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Blacked out: Crossed wires cause chaos

By Emily Crane
On March 14, 2014

Classrooms, dorms and stoplights went dark as the power went out across Oxford and Miami's campus Wednesday morning, leaving students, faculty and community members sitting in the dark for up to four hours.

Director of Building Maintenance for Miami's physical facilities department Jeremy Davis said the culprit behind the blackout was not the inclement weather but simply an old, faulty insulator on Spring Street near Irvin Drive. Insulators are pieces of hardware that attach power lines to electric poles, Davis explained.

When the insulator broke, one live wire fell onto another in a grand display of sparks and hissing and then poof- lights out all over town.

"When the lines got crossed, they created a short-circuit," Davis said. "And we have a number of security measures in place so that it all shuts down if that happens. Everything did its job and it all tripped out, cutting power everywhere."

While students across campus reached for their smartphones to begin the barrage of #miamiblackout tweets, Miami's physical facilities department leaped into action. Within 45 minutes, they had identified the source of the problem and developed a plan to resolve the issue in coordination with Duke Energy, Miami's energy supplier.

"The equipment that failed was on their end and they made the actual repair," Davis said. "But we worked together collaboratively on the whole thing."

When they realized it might be as long as two hours before power could be restored, the physical facilities department decided to fire up the "peaking" generators near the steam plant on Western Campus and use them to send electricity to keep certain pieces of critical equipment operational.

"A lot of buildings have emergency generators for egress lighting and maybe elevators," Davis said. "But we also have a few really large generators, 'peaking' generators on Western Campus ... that we used to send power to critical buildings like Pearson where they have environmental growth chambers that can't lose power."

Another such building where power was critical was Hughes, home to the NMR 850 mhz magnet, one of the most powerful magnets in the world. Under the supervision of eminent scholar and professor of chemistry and biochemistry Michael Kennedy, students use the two-story magnet to look for early signs of pancreatic cancer. Keeping the magnet powered despite the blackout became Hughes' top priority.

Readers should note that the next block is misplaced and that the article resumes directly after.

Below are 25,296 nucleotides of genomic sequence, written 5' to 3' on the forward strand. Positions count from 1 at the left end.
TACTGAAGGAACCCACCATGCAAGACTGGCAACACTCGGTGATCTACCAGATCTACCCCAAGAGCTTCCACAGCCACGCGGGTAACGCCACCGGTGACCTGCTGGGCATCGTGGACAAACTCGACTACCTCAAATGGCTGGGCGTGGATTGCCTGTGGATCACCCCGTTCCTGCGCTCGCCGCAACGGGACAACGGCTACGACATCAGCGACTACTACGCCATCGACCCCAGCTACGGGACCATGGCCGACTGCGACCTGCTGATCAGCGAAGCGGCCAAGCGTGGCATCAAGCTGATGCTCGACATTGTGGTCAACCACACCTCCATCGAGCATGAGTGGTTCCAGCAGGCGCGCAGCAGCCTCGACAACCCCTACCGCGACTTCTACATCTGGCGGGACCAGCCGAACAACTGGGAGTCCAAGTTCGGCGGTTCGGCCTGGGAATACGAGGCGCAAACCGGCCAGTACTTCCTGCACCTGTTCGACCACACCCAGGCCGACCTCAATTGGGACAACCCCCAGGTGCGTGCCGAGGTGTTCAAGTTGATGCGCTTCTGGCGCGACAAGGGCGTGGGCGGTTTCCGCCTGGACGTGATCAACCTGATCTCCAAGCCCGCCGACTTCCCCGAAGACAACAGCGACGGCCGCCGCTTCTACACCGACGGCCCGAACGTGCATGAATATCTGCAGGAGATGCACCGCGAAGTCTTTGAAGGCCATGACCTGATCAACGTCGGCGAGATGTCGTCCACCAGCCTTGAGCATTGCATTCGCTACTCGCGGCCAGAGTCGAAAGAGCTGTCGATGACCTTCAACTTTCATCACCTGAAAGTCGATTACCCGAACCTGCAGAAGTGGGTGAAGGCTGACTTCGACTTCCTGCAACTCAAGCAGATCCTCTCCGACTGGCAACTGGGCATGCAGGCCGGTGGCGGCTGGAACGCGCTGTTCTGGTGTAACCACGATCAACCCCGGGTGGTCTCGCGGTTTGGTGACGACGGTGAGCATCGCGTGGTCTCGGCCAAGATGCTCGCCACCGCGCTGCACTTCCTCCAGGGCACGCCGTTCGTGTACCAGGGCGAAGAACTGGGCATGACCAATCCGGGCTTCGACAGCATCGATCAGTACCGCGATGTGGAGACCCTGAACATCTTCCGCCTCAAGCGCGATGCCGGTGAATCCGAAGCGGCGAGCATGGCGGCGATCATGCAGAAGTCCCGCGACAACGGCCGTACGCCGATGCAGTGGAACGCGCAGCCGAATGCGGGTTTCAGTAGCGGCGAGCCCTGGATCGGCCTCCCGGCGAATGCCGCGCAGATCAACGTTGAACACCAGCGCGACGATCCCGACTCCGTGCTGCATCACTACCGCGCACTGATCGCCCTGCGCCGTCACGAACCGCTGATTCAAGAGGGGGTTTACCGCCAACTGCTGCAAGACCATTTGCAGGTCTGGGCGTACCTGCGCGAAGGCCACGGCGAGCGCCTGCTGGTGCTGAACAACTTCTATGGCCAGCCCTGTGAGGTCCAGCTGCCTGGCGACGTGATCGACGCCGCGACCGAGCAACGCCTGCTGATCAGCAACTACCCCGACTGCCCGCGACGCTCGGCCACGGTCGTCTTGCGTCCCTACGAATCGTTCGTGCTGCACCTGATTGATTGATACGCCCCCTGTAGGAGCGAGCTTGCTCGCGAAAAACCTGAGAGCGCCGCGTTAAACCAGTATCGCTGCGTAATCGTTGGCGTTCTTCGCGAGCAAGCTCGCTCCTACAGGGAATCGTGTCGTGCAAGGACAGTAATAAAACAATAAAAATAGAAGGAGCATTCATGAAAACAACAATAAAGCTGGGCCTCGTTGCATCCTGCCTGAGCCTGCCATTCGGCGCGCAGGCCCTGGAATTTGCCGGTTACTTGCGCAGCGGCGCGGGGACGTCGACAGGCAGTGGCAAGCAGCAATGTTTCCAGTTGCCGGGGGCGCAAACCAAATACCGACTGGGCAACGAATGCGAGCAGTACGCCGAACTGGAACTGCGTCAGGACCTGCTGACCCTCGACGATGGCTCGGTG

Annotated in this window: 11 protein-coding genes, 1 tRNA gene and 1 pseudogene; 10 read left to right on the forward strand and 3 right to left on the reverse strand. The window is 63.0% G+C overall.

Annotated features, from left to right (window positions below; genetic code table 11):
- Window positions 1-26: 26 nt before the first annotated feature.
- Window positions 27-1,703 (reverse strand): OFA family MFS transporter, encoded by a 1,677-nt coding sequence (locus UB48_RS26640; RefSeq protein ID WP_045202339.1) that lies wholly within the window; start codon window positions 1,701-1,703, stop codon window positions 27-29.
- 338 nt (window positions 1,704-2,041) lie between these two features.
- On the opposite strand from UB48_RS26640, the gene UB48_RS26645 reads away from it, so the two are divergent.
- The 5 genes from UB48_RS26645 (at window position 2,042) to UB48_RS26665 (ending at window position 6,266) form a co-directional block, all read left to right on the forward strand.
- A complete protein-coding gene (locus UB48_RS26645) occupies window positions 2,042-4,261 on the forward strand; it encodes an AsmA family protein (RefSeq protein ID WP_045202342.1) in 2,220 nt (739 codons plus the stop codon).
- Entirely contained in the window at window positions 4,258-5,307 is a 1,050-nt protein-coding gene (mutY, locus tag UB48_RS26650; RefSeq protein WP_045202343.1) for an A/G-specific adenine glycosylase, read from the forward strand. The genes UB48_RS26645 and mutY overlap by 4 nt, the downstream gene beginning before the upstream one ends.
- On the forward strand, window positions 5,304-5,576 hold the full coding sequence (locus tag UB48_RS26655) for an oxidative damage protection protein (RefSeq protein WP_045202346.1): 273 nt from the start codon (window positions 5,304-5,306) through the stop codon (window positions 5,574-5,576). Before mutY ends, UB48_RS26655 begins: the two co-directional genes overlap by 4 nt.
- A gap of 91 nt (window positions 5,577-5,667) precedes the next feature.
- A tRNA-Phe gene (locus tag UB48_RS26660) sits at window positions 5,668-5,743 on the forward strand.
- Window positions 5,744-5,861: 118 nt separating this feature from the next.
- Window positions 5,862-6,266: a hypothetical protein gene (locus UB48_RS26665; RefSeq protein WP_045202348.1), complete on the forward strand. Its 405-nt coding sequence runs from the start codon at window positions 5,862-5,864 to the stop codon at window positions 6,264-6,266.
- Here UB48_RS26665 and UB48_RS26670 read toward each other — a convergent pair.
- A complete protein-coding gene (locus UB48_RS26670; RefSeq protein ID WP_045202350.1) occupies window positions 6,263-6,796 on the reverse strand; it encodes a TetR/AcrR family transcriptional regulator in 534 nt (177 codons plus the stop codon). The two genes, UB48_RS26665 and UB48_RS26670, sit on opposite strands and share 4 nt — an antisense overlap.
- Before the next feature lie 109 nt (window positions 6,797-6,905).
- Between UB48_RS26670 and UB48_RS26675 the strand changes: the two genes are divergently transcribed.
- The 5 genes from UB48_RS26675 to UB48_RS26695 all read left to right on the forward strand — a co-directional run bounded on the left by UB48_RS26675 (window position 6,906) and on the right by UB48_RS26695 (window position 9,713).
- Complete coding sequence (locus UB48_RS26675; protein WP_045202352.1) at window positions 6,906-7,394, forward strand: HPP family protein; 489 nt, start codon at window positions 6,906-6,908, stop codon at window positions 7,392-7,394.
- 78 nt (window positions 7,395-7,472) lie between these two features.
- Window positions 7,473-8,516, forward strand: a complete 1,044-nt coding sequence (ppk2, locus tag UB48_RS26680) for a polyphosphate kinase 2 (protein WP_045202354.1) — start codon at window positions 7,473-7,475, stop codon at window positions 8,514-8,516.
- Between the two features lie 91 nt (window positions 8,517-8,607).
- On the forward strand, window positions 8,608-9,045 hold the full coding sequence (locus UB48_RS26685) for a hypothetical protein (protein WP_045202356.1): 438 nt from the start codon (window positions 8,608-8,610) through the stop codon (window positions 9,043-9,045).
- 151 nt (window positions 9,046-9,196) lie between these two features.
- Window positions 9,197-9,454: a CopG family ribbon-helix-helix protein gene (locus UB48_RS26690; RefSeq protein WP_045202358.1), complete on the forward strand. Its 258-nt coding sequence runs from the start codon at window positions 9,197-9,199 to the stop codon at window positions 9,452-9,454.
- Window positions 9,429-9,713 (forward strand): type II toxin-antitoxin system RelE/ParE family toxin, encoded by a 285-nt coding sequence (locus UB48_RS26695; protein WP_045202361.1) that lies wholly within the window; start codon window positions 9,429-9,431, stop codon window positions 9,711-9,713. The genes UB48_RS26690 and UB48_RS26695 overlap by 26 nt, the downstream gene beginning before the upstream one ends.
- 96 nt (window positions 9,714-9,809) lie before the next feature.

The emergency backup generators kicked in as soon as the power outage began, but the building staff soon realized they would not be sufficient to keep the magnet powered until the physical facilities department was able to divert power to the building from the "peaking" generators.

"When we realized that, we started to mobilize our mobile generators and soon we had power to the building from the 'peaking' generators," Davis said.

Meanwhile, in less critical buildings, staff scrambled to respond to meet student needs despite the blackout. In the Armstrong Student Center, Executive Chef Scott Rous was determined not to let the lack of electricity keep him from serving students their lunch. He and his staff replaced the vegetable bar at the NAME with buckets of ice loaded with a variety of cold sandwiches, fruit cups and bottled beverages.

"Scott also went upstairs to the catering service on the third floor and grabbed chafing dishes and then he ran to Shriver to grab sternos so we could serve hot foot," Food Production Leader Sue Ferris said. "That way we could offer burritos, food from Serranoes and mac and cheese ... It worked out really well."

With the registers out, the staff jotted down students' banner ID numbers to charge them for the food once the power was restored.

Lights began flickering back on around 12 p.m. but it was 2 p.m. before power was fully restored to all buildings on campus. Though the actual repair only took around one hour, the process of switching from the main power supply to the "peaking" generators back to the main power supply took a considerable amount of time as there is a specific sequence that must be followed for safety reasons, Davis said.

The university kept students updated through text messages, emails and tweets, calling on faculty and students to continue their normal schedules as feasible.


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